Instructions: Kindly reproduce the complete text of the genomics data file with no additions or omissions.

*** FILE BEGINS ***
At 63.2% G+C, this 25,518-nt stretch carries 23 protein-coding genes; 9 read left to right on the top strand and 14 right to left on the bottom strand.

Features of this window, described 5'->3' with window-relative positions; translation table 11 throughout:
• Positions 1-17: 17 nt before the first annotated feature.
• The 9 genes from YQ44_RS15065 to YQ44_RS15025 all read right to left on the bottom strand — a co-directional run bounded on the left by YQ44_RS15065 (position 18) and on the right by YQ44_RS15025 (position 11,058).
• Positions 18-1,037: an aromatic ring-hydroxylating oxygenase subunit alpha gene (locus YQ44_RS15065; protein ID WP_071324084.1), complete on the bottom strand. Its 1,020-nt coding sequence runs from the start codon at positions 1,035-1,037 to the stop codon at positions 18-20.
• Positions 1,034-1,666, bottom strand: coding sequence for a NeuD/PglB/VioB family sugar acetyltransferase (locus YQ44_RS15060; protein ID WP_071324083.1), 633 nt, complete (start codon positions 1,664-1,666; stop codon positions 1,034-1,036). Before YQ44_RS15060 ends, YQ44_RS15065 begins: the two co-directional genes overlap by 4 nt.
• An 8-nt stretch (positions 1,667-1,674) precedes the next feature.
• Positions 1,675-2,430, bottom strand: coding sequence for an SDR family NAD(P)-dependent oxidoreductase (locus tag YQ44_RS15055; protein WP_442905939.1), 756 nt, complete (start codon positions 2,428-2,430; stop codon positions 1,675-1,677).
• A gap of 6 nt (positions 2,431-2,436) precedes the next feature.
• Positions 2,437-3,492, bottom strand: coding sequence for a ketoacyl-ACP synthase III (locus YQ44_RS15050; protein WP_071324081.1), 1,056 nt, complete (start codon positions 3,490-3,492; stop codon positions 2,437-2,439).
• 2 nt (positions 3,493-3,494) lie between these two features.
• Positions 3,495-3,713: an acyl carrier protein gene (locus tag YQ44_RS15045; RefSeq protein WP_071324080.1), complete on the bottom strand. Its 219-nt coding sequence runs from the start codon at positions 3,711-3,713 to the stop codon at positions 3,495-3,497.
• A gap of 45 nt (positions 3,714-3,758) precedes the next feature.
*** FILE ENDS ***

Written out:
At 63.2% G+C, this 25,518-nt stretch carries 23 protein-coding genes; 9 read left to right on the top strand and 14 right to left on the bottom strand.

Features of this window, described 5'->3' with window-relative positions; translation table 11 throughout:
• Positions 1-17: 17 nt before the first annotated feature.
• The 9 genes from YQ44_RS15065 to YQ44_RS15025 all read right to left on the bottom strand — a co-directional run bounded on the left by YQ44_RS15065 (position 18) and on the right by YQ44_RS15025 (position 11,058).
• Positions 18-1,037: an aromatic ring-hydroxylating oxygenase subunit alpha gene (locus YQ44_RS15065; protein ID WP_071324084.1), complete on the bottom strand. Its 1,020-nt coding sequence runs from the start codon at positions 1,035-1,037 to the stop codon at positions 18-20.
• Positions 1,034-1,666, bottom strand: coding sequence for a NeuD/PglB/VioB family sugar acetyltransferase (locus YQ44_RS15060; protein ID WP_071324083.1), 633 nt, complete (start codon positions 1,664-1,666; stop codon positions 1,034-1,036). Before YQ44_RS15060 ends, YQ44_RS15065 begins: the two co-directional genes overlap by 4 nt.
• An 8-nt stretch (positions 1,667-1,674) precedes the next feature.
• Positions 1,675-2,430, bottom strand: coding sequence for an SDR family NAD(P)-dependent oxidoreductase (locus tag YQ44_RS15055; protein WP_442905939.1), 756 nt, complete (start codon positions 2,428-2,430; stop codon positions 1,675-1,677).
• A gap of 6 nt (positions 2,431-2,436) precedes the next feature.
• Positions 2,437-3,492, bottom strand: coding sequence for a ketoacyl-ACP synthase III (locus YQ44_RS15050; protein WP_071324081.1), 1,056 nt, complete (start codon positions 3,490-3,492; stop codon positions 2,437-2,439).
• 2 nt (positions 3,493-3,494) lie between these two features.
• Positions 3,495-3,713: an acyl carrier protein gene (locus tag YQ44_RS15045; RefSeq protein WP_071324080.1), complete on the bottom strand. Its 219-nt coding sequence runs from the start codon at positions 3,711-3,713 to the stop codon at positions 3,495-3,497.
• A gap of 45 nt (positions 3,714-3,758) precedes the next feature.